Controlling Mobilities: Border Policing in Africa
This panel investigates the contemporary remaking of borders in Africa in light of the securitization of migration and mobility and the externalization of the European border regime. Whereas migration in and from Africa has been has been variously examined, made subject, and analysed from different perspectives, the policies and practices that attempt to govern, control, and manage migration and mobility across, within, and from the continent at borders and through related technologies have received much less attention. The rich literature on borders and borderlands in Africa has predominantly focused on the level of the local, often at the expense of considering rather distant actors and forces at play in shaping the policing, control, and management of borders. This panel seeks to explore and trace the various connections and disjunctures that emerge around much more ‘globalized’ processes of border policing in Africa.
Time: Friday, 29/06/2018, 4.30 - 6.30 pm
Venue: Seminargebäude, S 204
Julian Hollstegge (University of Bayreuth)
Martin Doevenspeck (University of Bayreuth)
Anusa Daimon (University of the Free State, Bloemfontein, South Africa)
Danielle Minteu Kadje (University of Yaoundé, Cameroon)
Olivia Klimm (University of Freiburg)
Daniel Tevera (University of the Western Cape, Cape Town, South Africa)
Julian Stenmanns (University of Frankfurt)
Operation Vala Madi (Close the Tap) and Riverine Cross-Border Car Smuggling Between South Africa and Zimbabwe
Using largely ethnographic data, this paper discusses the joint state efforts by South Africa and Zimbabwe to police and curb criminalized mobilities, particularly the rampant car theft and smuggling across the Limpopo River borderline. Following an upsurge of car thefts in the last five years across the Limpopo River between South Africa and Zimbabwe, police on both sides of the border launched an operation in early 2017 to curtail such crime along the river. Dubbed operation ‘Vala Madi’ (Close the Tap), the authorities combined efforts to manage and control car smuggling that has seen regional syndicates stealing luxury vehicles from South Africa, mainly Gauteng and Kwazulu-Natal provinces, and sometimes using donkeys (mules) to hitch and pull the cars across the Limpopo dry riverbed for eventual sell in Zimbabwe, Malawi, and Tanzania. The paper examines successes and challenges that such processes of border policing have encountered. It also analyses the policing technologies that the authorities have adopted in the face of a porous riverine borderland as well as well-orchestrated and sophisticated smuggling syndicates. Likewise, the paper also assesses the indirect impact that such an operation has had on official forms of cross-border migration and mobility, particularly the resultant intensified scrutiny of vehicle movement across the Beitbridge Border Post and the associated inconveniences to innocent civilians.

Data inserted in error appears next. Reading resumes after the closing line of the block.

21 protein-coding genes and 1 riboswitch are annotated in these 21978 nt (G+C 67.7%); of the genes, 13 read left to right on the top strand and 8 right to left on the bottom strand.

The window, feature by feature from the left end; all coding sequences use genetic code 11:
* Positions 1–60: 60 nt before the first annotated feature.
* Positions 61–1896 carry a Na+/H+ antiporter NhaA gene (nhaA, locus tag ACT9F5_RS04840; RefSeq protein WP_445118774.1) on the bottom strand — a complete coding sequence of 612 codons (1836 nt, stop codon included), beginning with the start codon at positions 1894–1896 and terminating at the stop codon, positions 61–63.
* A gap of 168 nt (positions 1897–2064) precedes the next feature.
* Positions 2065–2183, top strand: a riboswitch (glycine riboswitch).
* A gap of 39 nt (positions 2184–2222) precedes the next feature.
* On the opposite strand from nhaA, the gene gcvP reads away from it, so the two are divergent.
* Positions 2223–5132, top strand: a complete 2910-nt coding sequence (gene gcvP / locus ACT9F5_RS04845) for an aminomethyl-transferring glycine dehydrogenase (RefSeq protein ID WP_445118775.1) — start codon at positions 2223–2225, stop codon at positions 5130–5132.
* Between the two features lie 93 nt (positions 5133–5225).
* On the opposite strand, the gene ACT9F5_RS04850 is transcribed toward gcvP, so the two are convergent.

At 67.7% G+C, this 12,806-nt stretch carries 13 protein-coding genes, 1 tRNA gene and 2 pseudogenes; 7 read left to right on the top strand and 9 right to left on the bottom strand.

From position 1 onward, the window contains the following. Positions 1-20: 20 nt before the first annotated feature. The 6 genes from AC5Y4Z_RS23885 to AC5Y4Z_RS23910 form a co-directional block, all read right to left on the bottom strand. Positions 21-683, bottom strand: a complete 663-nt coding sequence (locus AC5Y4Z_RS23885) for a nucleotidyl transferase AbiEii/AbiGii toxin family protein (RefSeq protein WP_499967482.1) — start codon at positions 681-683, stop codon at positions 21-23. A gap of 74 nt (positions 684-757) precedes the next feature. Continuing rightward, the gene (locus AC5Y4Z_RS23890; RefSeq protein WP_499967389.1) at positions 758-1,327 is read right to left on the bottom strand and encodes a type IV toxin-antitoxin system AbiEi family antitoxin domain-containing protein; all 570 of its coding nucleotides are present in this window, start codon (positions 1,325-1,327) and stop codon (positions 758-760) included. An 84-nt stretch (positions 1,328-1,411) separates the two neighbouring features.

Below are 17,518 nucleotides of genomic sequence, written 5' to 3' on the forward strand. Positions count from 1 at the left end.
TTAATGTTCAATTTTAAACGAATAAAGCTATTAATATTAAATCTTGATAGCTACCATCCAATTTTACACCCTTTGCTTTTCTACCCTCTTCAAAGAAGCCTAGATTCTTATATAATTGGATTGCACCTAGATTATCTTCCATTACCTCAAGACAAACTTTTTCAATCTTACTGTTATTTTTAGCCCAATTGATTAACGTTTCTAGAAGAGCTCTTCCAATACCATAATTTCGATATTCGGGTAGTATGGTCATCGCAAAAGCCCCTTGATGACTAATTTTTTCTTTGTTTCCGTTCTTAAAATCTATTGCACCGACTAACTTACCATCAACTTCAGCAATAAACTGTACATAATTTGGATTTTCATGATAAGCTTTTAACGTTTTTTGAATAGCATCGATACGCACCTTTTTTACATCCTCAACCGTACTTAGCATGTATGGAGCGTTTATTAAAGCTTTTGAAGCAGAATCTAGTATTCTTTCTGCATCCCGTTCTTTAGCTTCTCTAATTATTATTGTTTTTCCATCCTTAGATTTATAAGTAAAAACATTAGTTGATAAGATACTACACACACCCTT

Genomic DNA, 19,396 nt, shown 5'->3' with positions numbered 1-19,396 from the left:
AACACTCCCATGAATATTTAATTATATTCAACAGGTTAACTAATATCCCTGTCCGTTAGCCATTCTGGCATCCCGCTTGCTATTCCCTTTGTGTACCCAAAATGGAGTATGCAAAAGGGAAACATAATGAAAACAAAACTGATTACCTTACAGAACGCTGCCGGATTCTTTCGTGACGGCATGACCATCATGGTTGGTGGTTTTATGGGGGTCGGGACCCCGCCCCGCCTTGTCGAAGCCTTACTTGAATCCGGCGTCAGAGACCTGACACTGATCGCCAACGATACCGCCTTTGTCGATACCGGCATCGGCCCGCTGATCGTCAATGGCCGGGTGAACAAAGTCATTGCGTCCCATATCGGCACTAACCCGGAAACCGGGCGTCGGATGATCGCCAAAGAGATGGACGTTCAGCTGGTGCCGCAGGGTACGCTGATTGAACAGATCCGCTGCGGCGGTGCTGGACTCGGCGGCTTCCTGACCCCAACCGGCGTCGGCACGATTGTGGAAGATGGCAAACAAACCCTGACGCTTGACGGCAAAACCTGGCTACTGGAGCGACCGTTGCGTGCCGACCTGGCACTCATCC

Danielle Minteu Kadje
Cameroon-Nigeria Border Policing: Remaking Policies and Practices
Border, boundary, or frontier cover different meanings; a border is an imaginary line separating two sovereign states. Geopolitically, it is defined as a line of demarcation between states. This article analyses how people map the use of the state boundary as a socio-political resource between Cameroon and Nigeria. Cameroon and Nigeria share 1690 kilometres of border, extending from the Lake Chad to the Bakassi Peninsula, and borders in the Gulf of Guinea. Far North Cameroon is the poorest and lowest school rate region of Cameroon and vulnerable to the Boko Haram insurrection, due to geographical, cultural, and economic overlap with north-eastern Nigeria. The Nigerian Boko Haram group took advantage of these vulnerabilities to make Far North Cameroon a logistic base, a safe haven, and a source of recruitment. Apart from this, there is a political crisis in both English regions of Cameroon (Northwest and Southwest regions), which belonged before independence to Nigeria and that aim at establishing again a federal system as in Nigeria or secessionism. This paper highlights that the border between Cameroon and Nigeria is a resource for population, but this socio-political resource affects and weakens both states which remake the management of mobility and borders.